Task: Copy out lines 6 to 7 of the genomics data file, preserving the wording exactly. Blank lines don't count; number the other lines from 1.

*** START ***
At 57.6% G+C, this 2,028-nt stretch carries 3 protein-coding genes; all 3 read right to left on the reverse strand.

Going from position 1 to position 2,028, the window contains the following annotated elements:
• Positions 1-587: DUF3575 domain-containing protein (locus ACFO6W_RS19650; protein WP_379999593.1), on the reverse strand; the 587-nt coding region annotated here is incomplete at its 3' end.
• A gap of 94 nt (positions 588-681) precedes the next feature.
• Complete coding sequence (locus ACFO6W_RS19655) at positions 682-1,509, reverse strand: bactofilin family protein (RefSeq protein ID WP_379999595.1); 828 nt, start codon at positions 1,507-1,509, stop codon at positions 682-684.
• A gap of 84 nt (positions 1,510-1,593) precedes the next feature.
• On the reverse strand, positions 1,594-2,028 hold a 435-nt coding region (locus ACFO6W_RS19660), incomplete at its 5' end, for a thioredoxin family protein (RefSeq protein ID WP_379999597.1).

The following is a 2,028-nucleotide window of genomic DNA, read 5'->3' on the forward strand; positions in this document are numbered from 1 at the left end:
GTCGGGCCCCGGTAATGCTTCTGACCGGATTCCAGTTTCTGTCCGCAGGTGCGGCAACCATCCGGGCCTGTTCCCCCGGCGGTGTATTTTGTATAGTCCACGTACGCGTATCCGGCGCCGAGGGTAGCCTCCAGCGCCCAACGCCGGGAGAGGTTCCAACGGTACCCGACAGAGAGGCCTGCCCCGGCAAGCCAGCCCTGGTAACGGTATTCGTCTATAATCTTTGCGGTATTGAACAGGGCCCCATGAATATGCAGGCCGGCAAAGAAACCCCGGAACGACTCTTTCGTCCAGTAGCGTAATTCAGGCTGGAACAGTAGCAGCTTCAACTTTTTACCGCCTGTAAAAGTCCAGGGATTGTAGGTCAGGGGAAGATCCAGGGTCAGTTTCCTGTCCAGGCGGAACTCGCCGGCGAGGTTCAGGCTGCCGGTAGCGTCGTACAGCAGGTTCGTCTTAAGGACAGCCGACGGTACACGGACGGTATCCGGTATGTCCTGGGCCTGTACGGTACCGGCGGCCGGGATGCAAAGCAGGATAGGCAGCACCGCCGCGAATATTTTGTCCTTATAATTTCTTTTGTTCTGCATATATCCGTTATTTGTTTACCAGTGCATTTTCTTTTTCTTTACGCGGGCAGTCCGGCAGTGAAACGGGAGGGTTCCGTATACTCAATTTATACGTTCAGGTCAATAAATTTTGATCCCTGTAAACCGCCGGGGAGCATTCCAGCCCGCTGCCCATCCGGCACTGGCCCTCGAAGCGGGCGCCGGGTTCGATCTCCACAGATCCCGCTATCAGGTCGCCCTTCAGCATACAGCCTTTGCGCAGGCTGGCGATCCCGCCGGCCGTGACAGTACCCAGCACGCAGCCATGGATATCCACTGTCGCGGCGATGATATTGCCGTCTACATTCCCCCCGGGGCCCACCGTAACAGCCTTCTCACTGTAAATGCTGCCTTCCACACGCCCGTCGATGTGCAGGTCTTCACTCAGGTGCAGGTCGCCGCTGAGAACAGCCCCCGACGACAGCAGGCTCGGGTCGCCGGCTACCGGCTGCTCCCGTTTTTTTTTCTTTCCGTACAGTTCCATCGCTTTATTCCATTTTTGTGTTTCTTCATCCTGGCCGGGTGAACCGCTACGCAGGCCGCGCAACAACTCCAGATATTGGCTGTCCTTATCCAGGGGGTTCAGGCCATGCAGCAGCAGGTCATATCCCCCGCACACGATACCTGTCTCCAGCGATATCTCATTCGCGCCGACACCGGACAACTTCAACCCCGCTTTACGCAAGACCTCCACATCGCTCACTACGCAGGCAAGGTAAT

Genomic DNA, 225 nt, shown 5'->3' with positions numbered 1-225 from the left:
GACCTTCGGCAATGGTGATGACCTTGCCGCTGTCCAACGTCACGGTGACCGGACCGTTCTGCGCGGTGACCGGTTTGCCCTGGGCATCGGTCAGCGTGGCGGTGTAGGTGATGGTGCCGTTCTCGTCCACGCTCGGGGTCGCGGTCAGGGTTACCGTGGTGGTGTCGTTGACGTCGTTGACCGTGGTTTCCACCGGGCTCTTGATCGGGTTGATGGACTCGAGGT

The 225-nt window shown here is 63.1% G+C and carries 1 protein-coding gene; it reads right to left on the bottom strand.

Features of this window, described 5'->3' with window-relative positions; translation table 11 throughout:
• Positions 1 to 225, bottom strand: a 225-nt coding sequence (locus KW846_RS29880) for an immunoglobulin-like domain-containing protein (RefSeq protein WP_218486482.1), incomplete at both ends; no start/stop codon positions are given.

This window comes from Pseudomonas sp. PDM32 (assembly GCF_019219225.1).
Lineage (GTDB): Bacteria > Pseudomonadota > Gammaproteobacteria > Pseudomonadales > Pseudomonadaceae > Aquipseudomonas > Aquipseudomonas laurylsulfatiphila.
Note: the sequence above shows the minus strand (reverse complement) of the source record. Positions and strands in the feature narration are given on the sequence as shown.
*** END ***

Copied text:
• A gap of 84 nt (positions 1,510-1,593) precedes the next feature.
• On the reverse strand, positions 1,594-2,028 hold a 435-nt coding region (locus ACFO6W_RS19660), incomplete at its 5' end, for a thioredoxin family protein (RefSeq protein ID WP_379999597.1).